Similarly, a traditional IRA plan allows individuals to contribute pre-tax income up to a certain limit. Like the 401(k), the money in the account grows tax-deferred, and taxes are paid only on withdrawals during retirement. The main difference is that an IRA is not employer-sponsored, so individuals must open an account themselves.

Roth 401(k) and IRA Plans

Roth 401(k) and IRA plans are similar to their traditional counterparts, but with a few key differences. Instead of contributing pre-tax income, contributions to a Roth plan are made with after-tax income.

The money in the account grows tax-free, and there are no required minimum distributions after the age of 72. Additionally, withdrawals during retirement are also tax-free, making it an attractive option for those who believe they'll be in a higher tax bracket in retirement than they currently are.

Employer-Sponsored Retirement Plans

Employer-sponsored retirement plans include 401(k) and 403(b) plans, and they can be a great way to save for retirement. These plans typically have higher contribution limits than individual retirement plans, and many employers offer matching contributions up to a certain percentage. Additionally, these plans are easy to set up, and contributions are automatically deducted from your paycheck, making it easier to save consistently.

Self-Directed Retirement Plans

Self-directed retirement plans are designed for those who want more control over their investments. Self-directed IRA plans allow individuals to invest in alternative assets, such as real estate, precious metals, and private equity, while a self-employed 401(k) is designed for small business owners who want to invest in similar alternative assets.

Social Security

Social Security can also play a significant role in retirement planning for African Americans, especially those who may not have access to other retirement plans. Social Security benefits are based on a worker's earnings history and are adjusted for inflation, making it a reliable source of income in retirement.

However, it's important to note that Social Security alone may not be enough to provide a comfortable retirement, so it's essential to save through other retirement plans as well.

A Final Word: Get Started Early!

Retirement planning is essential for all Americans, and it's especially important for African Americans due to the wealth disparities and other unique challenges they face. By utilizing the best retirement plans available, such as traditional and Roth 401(k) plans, employer-sponsored retirement plans, self-directed retirement plans, and Social Security, African Americans can take control of their financial future and enjoy a comfortable retirement.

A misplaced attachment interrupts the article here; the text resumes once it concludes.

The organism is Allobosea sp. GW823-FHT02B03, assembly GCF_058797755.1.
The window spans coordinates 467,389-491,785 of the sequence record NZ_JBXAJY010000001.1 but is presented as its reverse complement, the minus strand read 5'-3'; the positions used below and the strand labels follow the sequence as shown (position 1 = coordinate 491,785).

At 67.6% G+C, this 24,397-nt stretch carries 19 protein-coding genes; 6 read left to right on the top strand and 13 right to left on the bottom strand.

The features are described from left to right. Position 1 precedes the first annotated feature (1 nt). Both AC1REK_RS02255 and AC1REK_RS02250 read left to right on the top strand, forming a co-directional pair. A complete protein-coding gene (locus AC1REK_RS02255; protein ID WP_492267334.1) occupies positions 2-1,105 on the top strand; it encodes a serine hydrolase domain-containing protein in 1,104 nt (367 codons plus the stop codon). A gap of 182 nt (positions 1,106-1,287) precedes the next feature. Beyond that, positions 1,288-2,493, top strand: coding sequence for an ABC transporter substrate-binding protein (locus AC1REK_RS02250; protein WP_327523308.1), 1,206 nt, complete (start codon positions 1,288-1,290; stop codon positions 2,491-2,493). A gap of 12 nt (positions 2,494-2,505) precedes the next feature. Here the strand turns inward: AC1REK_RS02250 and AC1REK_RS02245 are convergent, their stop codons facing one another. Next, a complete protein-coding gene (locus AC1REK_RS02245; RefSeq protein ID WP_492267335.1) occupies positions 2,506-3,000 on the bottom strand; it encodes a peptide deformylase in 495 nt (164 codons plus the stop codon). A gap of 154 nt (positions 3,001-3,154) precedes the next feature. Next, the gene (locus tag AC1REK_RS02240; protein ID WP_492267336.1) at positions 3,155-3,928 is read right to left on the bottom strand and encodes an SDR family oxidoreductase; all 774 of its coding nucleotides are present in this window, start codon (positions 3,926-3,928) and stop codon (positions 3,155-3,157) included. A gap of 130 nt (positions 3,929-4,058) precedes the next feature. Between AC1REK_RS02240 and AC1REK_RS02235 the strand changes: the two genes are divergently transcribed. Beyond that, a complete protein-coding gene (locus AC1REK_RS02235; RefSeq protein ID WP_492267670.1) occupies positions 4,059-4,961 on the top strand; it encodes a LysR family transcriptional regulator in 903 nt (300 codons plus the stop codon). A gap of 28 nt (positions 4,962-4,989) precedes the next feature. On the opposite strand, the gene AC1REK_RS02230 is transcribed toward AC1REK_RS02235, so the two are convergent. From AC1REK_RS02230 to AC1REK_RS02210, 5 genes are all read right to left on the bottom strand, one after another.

It's important to start planning early and seek guidance from experts including black financial advisors

An excited woman with her plans on a white paper board behind her

A Special Note to African American and Hispanic Communities

Since lower income and higher spending are major inhibitors to wealth building among Minority communities, beyond maximizing tax cuts and social security benefits, Blacks and Hispanics should endeavor to set up retirement plans that focus on building diversified investment portfolios.

Also, in order to grow your retirement assets and achieve retirement security, it is essential for Black workers to work with a financial advisor or a retirement advisor who will guide their consumer finances into safe retirement havens. Working with a retirement advisor can provide numerous benefits in building a retirement plan that fits your specific needs and goals, including maximizing social security benefits.

If you're feeling overwhelmed or unsure about how to approach retirement planning, consider reaching out to a retirement planning advisor to help you get started. They can work with you to assess your financial situation, develop a personalized retirement plan, and provide ongoing support and guidance along the way. With the right planning and guidance, you can feel confident and prepared for a secure and fulfilling retirement.

Don't wait any longer, talk to a retirement planning advisor at Bay Street Capital Holdings today! Retirement is not the end of the road, it is the beginning of a new journey where every day is a holiday and the possibilities are endless.

Bay Street Capital Holdings

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Bay Street Capital Holdings, located in Palo Alto, CA, is an independent financial planning, wealth management, and investment advisory firm founded by William Huston. With its commitment to risk management, diversity and social responsibility, Bay Street Capital Holdings is a standout among financial planning and investment advisory firms.

What sets Bay Street apart is its focus on managing total risk and volatility, as opposed to solely maximizing returns like many other advisors. The firm's primary goal is to preserve and increase total assets and income.

William has over 13 years of experience supporting the largest retirement plan in the United States, the Thrift Savings Plan, which boasts assets worth $650B. His expertise has earned him recognition as one of the Top 100 Financial Advisors for 2022 by Investopedia. Bay Street is the only Black-owned firm among the twenty recognized firms in California.

Bay Street was established with a mission to support diverse and emerging fund managers and entrepreneurs, advocating for their unique needs. In 2021, Bay Street Capital Holdings was a finalist in the Asset Manager for Corporate Social Responsibility category, among more than 900 firms throughout the United States. As of now, the firm manages $480 million in assets.